Mangum was among the four nominees for the Georgia Golf Hall of Fame’s Class of 2015, joining Ray Cutright – the PGA director of golf at the Idle Hour Club in Macon, Gene McClure of Atlanta – a lifelong volunteer and contributor – and Carter Mize of Columbus – a two-time Georgia Amateur champion.
“It is really quite humbling to be inducted with that group,” Mangum said. “I’ve been going to the Hall of Fame induction ceremony for quite a few years and to be included in that group is very gratifying.”
Mangum and the other three selectees will be formally inducted at a banquet at the Atlanta Athletic Club in Johns Creek Jan. 17.
He is only the third golf course superintendent to be inducted into the Hall of Fame, joining Mark Esoda of the Atlanta Country Club and Palmer Maples, a mentor of Mangum’s who is considered to be a pioneer in the development of turfgrass.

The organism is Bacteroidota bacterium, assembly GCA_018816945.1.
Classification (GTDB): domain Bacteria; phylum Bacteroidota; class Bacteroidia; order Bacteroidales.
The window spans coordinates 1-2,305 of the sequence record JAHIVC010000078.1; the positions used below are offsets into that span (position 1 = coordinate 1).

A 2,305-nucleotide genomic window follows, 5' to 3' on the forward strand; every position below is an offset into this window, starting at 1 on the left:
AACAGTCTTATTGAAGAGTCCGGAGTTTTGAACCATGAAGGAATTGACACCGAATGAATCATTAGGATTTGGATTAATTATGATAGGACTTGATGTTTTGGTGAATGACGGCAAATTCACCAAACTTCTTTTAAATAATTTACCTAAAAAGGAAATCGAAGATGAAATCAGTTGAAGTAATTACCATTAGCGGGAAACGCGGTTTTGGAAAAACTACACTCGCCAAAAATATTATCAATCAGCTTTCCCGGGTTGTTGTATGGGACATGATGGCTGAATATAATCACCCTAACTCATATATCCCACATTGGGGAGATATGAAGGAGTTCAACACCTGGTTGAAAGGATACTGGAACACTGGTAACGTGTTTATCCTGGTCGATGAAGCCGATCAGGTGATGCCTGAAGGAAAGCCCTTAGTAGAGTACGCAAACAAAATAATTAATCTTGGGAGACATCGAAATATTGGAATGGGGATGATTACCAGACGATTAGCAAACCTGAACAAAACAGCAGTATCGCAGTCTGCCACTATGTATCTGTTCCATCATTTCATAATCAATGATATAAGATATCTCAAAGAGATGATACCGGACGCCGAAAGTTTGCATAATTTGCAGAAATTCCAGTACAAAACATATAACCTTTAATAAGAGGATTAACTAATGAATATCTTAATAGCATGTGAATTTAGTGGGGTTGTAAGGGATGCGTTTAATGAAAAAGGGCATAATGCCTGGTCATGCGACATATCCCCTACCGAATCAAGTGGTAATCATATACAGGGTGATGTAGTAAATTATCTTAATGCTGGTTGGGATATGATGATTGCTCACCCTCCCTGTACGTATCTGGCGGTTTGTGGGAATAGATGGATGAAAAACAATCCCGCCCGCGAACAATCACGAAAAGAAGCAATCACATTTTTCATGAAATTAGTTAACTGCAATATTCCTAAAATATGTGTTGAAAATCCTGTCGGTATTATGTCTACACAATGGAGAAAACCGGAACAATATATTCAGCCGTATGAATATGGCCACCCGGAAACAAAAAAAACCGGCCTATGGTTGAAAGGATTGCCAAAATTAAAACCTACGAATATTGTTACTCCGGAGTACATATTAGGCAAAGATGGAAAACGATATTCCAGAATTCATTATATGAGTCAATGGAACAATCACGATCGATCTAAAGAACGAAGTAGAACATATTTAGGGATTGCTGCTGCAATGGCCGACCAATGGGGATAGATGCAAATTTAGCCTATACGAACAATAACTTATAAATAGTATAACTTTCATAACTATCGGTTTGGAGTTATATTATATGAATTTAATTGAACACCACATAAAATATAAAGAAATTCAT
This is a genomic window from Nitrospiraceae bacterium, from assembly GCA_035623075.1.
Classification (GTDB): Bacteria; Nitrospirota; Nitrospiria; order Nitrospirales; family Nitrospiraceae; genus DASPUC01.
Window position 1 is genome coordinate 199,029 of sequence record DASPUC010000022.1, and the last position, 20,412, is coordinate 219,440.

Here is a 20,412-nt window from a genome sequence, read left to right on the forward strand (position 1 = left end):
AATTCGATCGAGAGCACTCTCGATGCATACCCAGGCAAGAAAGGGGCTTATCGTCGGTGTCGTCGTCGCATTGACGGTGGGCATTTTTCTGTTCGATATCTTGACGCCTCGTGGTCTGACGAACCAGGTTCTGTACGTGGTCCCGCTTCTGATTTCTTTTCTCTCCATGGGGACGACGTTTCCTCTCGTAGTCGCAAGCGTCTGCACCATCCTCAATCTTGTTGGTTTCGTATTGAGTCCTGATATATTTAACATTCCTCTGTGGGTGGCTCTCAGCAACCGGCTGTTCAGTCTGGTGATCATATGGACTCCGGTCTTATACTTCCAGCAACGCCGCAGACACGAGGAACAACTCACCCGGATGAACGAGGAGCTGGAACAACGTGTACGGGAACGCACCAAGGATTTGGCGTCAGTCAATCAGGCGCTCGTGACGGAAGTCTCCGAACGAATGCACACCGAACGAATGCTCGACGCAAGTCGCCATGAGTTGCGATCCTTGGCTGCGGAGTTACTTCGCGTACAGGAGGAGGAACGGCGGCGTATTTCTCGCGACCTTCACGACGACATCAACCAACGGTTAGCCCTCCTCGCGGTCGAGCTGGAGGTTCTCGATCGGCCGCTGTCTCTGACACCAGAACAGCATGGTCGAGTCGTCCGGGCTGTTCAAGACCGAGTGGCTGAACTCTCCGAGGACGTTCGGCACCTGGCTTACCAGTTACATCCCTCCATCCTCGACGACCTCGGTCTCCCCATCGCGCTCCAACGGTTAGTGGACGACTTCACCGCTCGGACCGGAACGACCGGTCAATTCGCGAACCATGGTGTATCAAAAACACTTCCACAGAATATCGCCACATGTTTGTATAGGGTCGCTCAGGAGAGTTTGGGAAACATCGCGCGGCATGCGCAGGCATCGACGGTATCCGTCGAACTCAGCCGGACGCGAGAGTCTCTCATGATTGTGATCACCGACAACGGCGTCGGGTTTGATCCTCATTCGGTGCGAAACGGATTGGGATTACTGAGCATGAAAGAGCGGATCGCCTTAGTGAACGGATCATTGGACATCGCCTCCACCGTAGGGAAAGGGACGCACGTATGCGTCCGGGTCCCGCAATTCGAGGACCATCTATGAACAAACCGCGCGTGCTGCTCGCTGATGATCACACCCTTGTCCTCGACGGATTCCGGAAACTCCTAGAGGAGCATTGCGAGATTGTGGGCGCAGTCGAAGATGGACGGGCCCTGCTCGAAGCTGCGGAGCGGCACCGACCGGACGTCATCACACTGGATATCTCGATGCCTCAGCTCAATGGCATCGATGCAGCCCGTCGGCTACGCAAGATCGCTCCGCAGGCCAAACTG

“I’ve been blessed to work with a lot of great people in my life,” Mangum said. “I feel like that turtle who you find sitting on a fence post. He didn’t get there by himself. I didn’t get here by myself, either. I had a lot of help.”
Mangum has been the director of golf course and grounds at the club since 1988.
He has prepared the course at the AAC for some of the top tournaments in the nation, including the PGA Championship in 2001 and 2011, the 1990 U.S. Women’s Open and the 2002 U.S. Junior Amateur Championship. He will prepare the course for the 2014 U.S. Amateur Championship, which will be held at the club Aug. 11 through 17.
The selection to the Georgia Golf Hall of Fame is the latest honor for Mangum, who was also inducted into the Georgia Golf Course Superintendents Association Hall of Fame and has received both the USGA’s Fred Grainger award and the Golf Course Superintendents Association of America Col. John Morley distinguished service award — all in 2013.
He was also Georgia superintendent of the year in 2002 and the Georgia Turf Professional of the Year in 1996.